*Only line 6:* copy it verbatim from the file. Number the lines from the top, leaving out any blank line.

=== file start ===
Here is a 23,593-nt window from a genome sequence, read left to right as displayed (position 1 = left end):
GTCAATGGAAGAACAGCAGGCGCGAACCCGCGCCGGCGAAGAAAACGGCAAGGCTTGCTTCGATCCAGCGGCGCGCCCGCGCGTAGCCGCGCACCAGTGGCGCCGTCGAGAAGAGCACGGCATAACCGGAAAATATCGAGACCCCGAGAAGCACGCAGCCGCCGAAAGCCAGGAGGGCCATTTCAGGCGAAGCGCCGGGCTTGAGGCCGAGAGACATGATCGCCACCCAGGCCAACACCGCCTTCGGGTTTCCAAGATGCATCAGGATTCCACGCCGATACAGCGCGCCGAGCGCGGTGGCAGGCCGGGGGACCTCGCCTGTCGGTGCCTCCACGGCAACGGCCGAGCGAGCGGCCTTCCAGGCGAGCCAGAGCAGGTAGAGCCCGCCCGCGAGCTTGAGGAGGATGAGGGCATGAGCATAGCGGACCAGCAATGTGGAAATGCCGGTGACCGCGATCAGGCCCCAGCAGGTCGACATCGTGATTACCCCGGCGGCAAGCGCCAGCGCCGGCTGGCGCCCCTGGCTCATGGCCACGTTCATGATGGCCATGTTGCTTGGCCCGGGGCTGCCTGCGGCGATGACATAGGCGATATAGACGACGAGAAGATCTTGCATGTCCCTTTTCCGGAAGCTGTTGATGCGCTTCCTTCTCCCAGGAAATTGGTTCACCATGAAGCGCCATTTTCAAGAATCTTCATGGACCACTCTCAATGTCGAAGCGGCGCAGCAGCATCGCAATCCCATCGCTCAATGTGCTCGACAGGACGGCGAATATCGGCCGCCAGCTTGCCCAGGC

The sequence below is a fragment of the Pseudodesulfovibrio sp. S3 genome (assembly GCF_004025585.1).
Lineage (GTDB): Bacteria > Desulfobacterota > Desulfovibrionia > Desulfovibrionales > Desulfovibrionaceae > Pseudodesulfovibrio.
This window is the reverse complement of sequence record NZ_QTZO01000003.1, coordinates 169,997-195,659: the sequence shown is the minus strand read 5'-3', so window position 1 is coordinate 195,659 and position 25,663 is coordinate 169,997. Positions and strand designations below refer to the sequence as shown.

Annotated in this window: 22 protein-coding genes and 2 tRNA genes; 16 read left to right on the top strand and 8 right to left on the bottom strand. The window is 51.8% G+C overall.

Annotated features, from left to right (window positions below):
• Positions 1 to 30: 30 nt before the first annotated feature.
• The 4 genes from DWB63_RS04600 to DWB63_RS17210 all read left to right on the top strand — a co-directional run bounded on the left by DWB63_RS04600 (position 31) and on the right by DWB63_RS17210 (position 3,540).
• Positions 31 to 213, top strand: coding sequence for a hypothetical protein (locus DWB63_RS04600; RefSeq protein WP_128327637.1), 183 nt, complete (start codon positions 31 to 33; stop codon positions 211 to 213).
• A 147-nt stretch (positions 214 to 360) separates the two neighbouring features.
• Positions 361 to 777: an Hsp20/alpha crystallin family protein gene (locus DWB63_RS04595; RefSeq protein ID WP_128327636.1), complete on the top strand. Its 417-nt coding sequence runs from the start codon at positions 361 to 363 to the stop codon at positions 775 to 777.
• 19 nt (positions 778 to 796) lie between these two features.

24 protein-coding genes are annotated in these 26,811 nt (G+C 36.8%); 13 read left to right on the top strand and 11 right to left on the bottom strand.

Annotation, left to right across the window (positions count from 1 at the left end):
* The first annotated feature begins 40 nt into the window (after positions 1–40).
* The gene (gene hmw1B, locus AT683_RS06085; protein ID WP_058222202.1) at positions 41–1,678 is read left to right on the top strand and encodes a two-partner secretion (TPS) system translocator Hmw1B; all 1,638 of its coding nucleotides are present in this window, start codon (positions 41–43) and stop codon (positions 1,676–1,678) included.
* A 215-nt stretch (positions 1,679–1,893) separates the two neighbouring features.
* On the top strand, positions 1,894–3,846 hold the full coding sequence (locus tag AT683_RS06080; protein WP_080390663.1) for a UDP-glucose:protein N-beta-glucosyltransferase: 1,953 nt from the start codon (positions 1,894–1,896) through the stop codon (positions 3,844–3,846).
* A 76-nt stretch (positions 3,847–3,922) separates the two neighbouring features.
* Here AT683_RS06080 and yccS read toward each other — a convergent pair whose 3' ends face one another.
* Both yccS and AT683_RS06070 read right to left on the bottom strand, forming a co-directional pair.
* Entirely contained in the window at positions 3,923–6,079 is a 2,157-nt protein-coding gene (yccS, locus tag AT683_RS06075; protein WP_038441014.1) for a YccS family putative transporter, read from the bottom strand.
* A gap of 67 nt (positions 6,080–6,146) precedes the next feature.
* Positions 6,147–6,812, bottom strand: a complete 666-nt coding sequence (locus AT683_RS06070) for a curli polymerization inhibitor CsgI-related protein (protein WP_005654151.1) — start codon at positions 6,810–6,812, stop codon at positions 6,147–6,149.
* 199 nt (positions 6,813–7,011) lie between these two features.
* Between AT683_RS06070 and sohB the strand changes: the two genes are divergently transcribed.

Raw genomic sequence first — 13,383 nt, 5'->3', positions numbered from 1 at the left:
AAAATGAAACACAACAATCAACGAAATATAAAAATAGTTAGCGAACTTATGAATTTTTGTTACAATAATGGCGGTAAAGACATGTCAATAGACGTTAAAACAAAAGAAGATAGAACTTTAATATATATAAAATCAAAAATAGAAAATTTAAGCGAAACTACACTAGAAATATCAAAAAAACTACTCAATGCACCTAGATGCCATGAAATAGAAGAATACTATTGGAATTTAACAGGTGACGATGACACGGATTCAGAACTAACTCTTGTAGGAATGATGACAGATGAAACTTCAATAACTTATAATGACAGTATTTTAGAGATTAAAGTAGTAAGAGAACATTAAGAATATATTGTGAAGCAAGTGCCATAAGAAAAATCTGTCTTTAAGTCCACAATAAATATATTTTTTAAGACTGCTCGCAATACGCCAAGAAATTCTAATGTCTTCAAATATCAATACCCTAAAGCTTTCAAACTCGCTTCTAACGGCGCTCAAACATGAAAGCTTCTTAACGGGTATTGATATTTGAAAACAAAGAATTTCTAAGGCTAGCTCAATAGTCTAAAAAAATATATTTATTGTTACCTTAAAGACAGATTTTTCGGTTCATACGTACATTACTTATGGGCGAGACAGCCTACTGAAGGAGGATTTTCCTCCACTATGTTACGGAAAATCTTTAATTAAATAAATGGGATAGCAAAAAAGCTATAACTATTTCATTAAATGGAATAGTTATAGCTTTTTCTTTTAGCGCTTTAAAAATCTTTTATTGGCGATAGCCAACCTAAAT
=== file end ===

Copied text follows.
Annotated in this window: 22 protein-coding genes and 2 tRNA genes; 16 read left to right on the top strand and 8 right to left on the bottom strand. The window is 51.8% G+C overall.